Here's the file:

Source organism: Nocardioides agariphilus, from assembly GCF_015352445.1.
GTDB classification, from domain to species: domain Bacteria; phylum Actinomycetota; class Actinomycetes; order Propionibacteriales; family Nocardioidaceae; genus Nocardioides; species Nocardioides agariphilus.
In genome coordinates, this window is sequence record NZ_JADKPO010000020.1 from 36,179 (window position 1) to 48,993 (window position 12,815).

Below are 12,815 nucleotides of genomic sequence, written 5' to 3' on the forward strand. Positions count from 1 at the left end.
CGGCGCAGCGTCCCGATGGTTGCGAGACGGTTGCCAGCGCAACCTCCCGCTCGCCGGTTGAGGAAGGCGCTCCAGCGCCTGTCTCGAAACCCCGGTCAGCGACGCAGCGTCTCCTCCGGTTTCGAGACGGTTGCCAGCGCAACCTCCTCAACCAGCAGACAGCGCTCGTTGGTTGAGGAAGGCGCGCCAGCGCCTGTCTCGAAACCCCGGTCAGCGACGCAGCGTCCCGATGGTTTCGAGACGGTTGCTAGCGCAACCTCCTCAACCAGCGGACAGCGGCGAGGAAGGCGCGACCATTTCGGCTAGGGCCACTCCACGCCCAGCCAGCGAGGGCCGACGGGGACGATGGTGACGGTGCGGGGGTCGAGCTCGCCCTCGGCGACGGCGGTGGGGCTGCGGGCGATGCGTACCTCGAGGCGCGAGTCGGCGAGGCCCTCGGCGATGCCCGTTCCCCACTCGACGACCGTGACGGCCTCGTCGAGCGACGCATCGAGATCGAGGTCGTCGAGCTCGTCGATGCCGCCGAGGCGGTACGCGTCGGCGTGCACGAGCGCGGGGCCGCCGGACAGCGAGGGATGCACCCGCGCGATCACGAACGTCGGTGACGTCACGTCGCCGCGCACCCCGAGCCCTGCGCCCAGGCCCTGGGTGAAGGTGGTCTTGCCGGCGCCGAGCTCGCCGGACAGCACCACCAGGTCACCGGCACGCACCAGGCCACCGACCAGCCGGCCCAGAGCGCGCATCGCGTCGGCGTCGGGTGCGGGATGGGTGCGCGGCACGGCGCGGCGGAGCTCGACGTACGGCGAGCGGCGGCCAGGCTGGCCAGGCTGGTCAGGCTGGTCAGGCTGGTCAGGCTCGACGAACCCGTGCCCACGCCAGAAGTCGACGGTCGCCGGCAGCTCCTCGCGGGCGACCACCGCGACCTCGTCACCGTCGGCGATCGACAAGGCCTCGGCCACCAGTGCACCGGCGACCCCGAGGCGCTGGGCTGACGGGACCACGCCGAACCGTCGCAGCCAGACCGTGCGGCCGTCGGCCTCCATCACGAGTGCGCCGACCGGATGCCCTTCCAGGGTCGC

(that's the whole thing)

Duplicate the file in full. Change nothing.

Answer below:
Source organism: Nocardioides agariphilus, from assembly GCF_015352445.1.
GTDB classification, from domain to species: domain Bacteria; phylum Actinomycetota; class Actinomycetes; order Propionibacteriales; family Nocardioidaceae; genus Nocardioides; species Nocardioides agariphilus.
In genome coordinates, this window is sequence record NZ_JADKPO010000020.1 from 36,179 (window position 1) to 48,993 (window position 12,815).

Below are 12,815 nucleotides of genomic sequence, written 5' to 3' on the forward strand. Positions count from 1 at the left end.
CGGCGCAGCGTCCCGATGGTTGCGAGACGGTTGCCAGCGCAACCTCCCGCTCGCCGGTTGAGGAAGGCGCTCCAGCGCCTGTCTCGAAACCCCGGTCAGCGACGCAGCGTCTCCTCCGGTTTCGAGACGGTTGCCAGCGCAACCTCCTCAACCAGCAGACAGCGCTCGTTGGTTGAGGAAGGCGCGCCAGCGCCTGTCTCGAAACCCCGGTCAGCGACGCAGCGTCCCGATGGTTTCGAGACGGTTGCTAGCGCAACCTCCTCAACCAGCGGACAGCGGCGAGGAAGGCGCGACCATTTCGGCTAGGGCCACTCCACGCCCAGCCAGCGAGGGCCGACGGGGACGATGGTGACGGTGCGGGGGTCGAGCTCGCCCTCGGCGACGGCGGTGGGGCTGCGGGCGATGCGTACCTCGAGGCGCGAGTCGGCGAGGCCCTCGGCGATGCCCGTTCCCCACTCGACGACCGTGACGGCCTCGTCGAGCGACGCATCGAGATCGAGGTCGTCGAGCTCGTCGATGCCGCCGAGGCGGTACGCGTCGGCGTGCACGAGCGCGGGGCCGCCGGACAGCGAGGGATGCACCCGCGCGATCACGAACGTCGGTGACGTCACGTCGCCGCGCACCCCGAGCCCTGCGCCCAGGCCCTGGGTGAAGGTGGTCTTGCCGGCGCCGAGCTCGCCGGACAGCACCACCAGGTCACCGGCACGCACCAGGCCACCGACCAGCCGGCCCAGAGCGCGCATCGCGTCGGCGTCGGGTGCGGGATGGGTGCGCGGCACGGCGCGGCGGAGCTCGACGTACGGCGAGCGGCGGCCAGGCTGGCCAGGCTGGTCAGGCTGGTCAGGCTGGTCAGGCTCGACGAACCCGTGCCCACGCCAGAAGTCGACGGTCGCCGGCAGCTCCTCGCGGGCGACCACCGCGACCTCGTCACCGTCGGCGATCGACAAGGCCTCGGCCACCAGTGCACCGGCGACCCCGAGGCGCTGGGCTGACGGGACCACGCCGAACCGTCGCAGCCAGACCGTGCGGCCGTCGGCCTCCATCACGAGTGCGCCGACCGGATGCCCTTCCAGGGTCGC